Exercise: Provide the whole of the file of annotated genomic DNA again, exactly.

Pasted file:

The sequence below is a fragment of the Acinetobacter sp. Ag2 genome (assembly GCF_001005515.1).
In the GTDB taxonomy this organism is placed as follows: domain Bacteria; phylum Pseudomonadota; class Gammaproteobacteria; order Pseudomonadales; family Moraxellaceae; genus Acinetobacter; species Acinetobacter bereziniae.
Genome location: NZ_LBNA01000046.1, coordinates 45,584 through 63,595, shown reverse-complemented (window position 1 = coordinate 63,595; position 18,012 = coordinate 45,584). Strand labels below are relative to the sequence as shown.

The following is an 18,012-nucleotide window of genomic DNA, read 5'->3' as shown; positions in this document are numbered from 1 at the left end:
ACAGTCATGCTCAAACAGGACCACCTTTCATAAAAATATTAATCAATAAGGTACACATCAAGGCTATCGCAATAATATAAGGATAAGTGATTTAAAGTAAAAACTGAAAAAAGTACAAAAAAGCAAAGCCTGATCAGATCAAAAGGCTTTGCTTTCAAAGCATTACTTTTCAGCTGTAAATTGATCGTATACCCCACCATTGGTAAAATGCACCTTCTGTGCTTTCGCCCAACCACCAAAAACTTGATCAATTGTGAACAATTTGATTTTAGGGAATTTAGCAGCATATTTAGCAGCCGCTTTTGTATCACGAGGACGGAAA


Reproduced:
The sequence below is a fragment of the Acinetobacter sp. Ag2 genome (assembly GCF_001005515.1).
In the GTDB taxonomy this organism is placed as follows: domain Bacteria; phylum Pseudomonadota; class Gammaproteobacteria; order Pseudomonadales; family Moraxellaceae; genus Acinetobacter; species Acinetobacter bereziniae.
Genome location: NZ_LBNA01000046.1, coordinates 45,584 through 63,595, shown reverse-complemented (window position 1 = coordinate 63,595; position 18,012 = coordinate 45,584). Strand labels below are relative to the sequence as shown.

The following is an 18,012-nucleotide window of genomic DNA, read 5'->3' as shown; positions in this document are numbered from 1 at the left end:
ACAGTCATGCTCAAACAGGACCACCTTTCATAAAAATATTAATCAATAAGGTACACATCAAGGCTATCGCAATAATATAAGGATAAGTGATTTAAAGTAAAAACTGAAAAAAGTACAAAAAAGCAAAGCCTGATCAGATCAAAAGGCTTTGCTTTCAAAGCATTACTTTTCAGCTGTAAATTGATCGTATACCCCACCATTGGTAAAATGCACCTTCTGTGCTTTCGCCCAACCACCAAAAACTTGATCAATTGTGAACAATTTGATTTTAGGGAATTTAGCAGCATATTTAGCAGCCGCTTTTGTATCACGAGGACGGAAA